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Senior Correspondent

You're tired. It's been a long week, even though it's only Monday. You find yourself dealing with yet another difficult customer. They're tired. It's been a long week for them too. They find themselves dealing with a difficult service provider. Tensions rise.

This is a perfect scenario for the 86.5% rule to kick in. 86.5% of the time we attempt to communicate, the outcome will be a misunderstanding, unless we pay a great deal of attention and take special care in how we communicate. The problems created out of misunderstandings are difficult to trace, hard to measure, but highly expensive.

Let's face it. Today's workplace is not exactly distraction free. Our attention can easily be drawn in divergent directions if we are not continuously vigilant. And, don't get me started about multi-tasking. When it comes to dealing with people, whether they are our customers, our employees, our colleagues, or our kids, multi-tasking is bound to cause misunderstandings. Then, we have extra work to clean up the effects of misunderstandings, either ones we caused or misunderstandings someone else caused through careless communication.

So, we're back to you and your tension filled conversation. No magic bullets here, but we can promise that if you just shush the "judge" in your head and become a neutral listener, the conversation can most certainly shift in mid-stream to something far more productive.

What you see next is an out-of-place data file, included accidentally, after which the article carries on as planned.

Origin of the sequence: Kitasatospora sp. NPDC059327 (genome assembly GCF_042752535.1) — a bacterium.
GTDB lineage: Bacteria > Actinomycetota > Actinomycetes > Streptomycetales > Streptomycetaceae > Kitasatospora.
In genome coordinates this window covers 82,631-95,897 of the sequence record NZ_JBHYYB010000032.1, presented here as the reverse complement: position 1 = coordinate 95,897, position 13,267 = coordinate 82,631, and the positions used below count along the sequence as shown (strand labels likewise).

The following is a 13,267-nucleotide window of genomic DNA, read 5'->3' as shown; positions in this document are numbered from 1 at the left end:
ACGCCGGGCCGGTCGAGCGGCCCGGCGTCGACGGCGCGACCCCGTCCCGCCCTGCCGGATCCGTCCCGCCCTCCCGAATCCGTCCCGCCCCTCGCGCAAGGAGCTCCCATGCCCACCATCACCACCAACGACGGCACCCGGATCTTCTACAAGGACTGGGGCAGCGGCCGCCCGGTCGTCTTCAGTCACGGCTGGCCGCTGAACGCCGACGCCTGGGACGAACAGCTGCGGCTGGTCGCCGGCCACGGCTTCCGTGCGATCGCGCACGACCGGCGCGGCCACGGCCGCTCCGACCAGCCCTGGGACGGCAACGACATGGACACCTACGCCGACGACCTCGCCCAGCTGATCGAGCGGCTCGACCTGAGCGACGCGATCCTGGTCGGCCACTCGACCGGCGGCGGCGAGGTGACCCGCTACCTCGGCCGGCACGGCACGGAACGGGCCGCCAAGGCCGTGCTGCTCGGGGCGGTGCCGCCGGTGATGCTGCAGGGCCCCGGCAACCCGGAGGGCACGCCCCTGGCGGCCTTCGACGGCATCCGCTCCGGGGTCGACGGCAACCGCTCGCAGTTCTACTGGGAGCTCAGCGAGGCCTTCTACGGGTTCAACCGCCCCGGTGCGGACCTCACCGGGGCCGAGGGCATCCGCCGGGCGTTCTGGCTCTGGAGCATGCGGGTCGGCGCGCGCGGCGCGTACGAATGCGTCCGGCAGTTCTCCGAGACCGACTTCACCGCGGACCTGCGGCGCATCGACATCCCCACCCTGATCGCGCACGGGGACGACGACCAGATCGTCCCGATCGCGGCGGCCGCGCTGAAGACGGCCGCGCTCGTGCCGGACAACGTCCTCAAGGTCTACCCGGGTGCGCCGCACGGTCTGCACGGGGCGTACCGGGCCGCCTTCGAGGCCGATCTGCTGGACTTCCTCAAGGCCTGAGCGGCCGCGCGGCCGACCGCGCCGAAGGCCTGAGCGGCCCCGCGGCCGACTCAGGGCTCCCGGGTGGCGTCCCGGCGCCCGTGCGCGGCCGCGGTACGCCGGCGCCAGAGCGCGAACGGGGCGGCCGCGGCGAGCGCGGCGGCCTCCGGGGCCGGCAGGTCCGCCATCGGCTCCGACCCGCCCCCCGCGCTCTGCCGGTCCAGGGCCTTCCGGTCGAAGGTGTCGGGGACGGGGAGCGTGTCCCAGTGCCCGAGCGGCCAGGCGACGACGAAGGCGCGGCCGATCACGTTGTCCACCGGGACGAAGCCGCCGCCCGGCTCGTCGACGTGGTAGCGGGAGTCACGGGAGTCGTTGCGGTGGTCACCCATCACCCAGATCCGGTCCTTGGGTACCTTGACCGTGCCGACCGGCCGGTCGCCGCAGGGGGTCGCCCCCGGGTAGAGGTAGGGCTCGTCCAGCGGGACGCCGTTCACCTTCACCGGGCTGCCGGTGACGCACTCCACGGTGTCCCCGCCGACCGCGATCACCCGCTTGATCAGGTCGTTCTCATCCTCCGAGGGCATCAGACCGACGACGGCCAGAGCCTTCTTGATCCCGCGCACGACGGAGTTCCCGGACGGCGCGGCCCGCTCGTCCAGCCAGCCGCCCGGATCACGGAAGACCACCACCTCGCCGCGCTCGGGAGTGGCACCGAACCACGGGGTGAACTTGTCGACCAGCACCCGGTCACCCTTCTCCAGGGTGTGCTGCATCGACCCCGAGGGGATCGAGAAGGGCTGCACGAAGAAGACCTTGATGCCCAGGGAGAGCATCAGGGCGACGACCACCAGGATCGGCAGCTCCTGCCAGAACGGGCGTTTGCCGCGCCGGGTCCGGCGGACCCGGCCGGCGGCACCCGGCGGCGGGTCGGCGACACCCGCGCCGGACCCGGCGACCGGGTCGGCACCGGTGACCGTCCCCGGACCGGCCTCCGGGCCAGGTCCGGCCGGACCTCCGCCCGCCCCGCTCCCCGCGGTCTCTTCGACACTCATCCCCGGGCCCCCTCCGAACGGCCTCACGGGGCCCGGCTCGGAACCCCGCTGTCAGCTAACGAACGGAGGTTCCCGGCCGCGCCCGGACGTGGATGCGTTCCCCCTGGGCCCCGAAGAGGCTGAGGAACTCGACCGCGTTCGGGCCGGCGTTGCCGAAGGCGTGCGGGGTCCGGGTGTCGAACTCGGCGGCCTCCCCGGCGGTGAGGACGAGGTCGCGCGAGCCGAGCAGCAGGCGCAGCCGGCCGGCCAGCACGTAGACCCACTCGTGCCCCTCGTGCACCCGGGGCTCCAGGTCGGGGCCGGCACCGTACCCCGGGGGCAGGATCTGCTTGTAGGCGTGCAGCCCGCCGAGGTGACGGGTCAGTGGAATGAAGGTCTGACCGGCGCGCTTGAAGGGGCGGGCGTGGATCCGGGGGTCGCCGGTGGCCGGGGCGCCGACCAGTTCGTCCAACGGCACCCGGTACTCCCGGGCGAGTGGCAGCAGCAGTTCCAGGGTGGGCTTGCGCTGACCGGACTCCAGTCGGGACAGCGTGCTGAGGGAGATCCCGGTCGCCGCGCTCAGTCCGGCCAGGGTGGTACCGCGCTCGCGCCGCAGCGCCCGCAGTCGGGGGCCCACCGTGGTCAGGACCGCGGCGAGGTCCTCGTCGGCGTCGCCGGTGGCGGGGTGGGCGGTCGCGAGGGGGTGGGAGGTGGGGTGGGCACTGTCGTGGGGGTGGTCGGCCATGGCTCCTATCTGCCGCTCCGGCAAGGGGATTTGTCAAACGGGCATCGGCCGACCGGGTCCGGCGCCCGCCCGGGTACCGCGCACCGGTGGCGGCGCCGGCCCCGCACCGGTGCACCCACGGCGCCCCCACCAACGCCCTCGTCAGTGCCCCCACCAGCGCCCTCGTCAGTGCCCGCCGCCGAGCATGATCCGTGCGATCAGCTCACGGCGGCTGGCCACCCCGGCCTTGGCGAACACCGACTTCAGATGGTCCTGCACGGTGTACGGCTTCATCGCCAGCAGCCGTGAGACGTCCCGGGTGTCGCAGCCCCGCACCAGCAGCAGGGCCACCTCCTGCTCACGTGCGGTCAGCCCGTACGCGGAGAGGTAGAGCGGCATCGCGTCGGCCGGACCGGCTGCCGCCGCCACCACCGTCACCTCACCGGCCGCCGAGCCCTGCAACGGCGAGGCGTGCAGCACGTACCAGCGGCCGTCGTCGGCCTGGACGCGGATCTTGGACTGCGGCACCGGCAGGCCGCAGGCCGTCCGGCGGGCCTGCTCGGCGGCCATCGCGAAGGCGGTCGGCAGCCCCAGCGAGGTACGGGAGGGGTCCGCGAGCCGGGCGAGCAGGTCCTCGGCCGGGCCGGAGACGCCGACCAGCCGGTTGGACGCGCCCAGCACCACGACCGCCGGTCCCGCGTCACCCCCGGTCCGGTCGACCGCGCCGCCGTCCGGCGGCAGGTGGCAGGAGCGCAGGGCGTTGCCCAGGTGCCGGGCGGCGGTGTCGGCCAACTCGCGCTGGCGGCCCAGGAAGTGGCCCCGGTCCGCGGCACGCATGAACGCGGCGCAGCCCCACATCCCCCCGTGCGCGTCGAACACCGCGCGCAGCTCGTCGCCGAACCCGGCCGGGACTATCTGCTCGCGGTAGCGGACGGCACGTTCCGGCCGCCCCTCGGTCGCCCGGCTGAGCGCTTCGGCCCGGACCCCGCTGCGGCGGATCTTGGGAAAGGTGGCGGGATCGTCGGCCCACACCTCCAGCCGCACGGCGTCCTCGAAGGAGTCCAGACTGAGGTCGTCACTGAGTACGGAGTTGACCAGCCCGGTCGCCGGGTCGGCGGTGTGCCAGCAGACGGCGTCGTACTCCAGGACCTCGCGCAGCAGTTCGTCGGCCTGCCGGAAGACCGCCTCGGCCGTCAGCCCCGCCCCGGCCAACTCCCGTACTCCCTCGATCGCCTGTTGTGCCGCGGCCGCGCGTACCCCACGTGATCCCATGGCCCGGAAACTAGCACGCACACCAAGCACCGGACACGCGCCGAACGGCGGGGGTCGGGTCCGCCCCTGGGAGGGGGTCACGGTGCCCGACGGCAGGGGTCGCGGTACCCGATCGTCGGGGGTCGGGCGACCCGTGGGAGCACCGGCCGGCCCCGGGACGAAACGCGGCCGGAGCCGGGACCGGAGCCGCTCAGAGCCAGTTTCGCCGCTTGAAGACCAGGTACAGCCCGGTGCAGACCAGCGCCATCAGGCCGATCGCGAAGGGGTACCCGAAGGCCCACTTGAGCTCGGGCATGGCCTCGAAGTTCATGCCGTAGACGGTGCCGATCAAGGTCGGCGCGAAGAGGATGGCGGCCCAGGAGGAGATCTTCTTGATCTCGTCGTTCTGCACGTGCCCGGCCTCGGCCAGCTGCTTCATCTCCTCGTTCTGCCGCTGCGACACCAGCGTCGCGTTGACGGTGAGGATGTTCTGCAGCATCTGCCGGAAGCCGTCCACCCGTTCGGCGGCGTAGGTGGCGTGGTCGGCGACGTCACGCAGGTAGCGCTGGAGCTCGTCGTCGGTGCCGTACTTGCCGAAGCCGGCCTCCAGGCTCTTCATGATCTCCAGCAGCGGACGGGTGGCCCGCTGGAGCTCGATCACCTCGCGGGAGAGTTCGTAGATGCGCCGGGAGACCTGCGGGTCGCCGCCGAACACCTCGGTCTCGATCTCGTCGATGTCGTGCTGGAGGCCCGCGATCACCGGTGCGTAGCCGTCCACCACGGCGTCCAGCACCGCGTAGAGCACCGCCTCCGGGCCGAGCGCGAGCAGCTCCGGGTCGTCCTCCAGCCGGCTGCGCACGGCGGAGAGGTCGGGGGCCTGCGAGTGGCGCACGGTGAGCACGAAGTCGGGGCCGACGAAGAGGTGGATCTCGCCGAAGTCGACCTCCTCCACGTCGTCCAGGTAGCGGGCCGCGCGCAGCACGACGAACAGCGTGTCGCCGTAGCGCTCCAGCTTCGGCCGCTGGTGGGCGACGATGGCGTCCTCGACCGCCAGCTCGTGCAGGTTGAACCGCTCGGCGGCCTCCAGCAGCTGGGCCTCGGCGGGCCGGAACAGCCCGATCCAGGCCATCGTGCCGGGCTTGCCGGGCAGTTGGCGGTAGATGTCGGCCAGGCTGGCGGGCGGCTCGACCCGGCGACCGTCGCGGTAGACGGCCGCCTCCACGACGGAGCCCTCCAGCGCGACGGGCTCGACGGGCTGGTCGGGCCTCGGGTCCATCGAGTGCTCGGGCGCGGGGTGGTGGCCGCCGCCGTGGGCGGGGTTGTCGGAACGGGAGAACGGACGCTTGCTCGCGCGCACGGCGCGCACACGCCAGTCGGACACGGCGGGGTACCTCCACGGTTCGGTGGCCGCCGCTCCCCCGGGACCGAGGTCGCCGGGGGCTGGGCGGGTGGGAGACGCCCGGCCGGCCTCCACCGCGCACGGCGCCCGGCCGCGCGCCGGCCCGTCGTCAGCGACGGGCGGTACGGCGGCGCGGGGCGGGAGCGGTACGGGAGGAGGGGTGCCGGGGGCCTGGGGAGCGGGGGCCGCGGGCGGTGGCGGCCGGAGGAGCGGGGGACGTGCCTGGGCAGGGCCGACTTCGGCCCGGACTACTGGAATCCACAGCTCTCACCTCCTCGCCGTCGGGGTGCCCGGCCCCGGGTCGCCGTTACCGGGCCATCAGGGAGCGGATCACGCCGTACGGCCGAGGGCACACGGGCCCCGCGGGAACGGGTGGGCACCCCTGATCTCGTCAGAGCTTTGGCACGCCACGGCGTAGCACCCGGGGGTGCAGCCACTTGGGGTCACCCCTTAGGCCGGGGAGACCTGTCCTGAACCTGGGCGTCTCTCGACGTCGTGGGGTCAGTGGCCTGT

We come equipped with two ears and one mouth. And, we can be sure that was by design. Most of us have figured out how to use our mouth to get our points across. But how good are we at using those two ears? Be honest.
We offer a few suggestions, realizing that all of them will not apply to all situations all the time.

Let people know if you have time to listen to them or not. If not, schedule a time soon when you are able to give them your undivided attention.

Give the individual 100% of your attention during the communication transaction. You will discover that business can be accomplished much more efficiently when you give someone your undivided attention. When you attempt to multi-task, you are inviting the conversation to take longer than it needs to. Most of us will keep talking until we feel understood.

Let people finish their own sentences. You cannot read their mind, no matter how brilliant you may be. And, when you rush to finish the conversation, it is distracting. They may get lost in their own logic. Not to mention, they feel disrespected.

Listen to understand, before leaping to whether you agree or disagree.

If you don't understand something someone says, stop them right then and there, and ask for clarification.

Interrupting is not considered rude when you are attempting to assure an understanding.

Re-cap or re-phrase your understanding before moving on so that both you and the other individual know you share a common meaning. You can do this several times in the course of a conversation, if need be. This helps them know that you are picking up what they are putting down, assuring shared understandings along the way.

When people feel truly understood, they relax and feel more positive about the situation, even if the outcome isn't in their favor.

We can tell you that these guidelines work with most humans, whether at work or in your personal life. Please note, they do not work well with cats.

"Seek first to understand, and then to be understood." Steven Covey. "Seven Habits of Highly Effective People."

Your coaching challenge, should you choose to accept it:

Pay attention to how you tend to listen. Are you just going through the motions, faking it, until the other person takes a breath? Are you inclined to multi-task when you need to be listening? Multi-tasking includes creating a to-do list in your head. 

What's one improvement you can make this week to improve how you listen?

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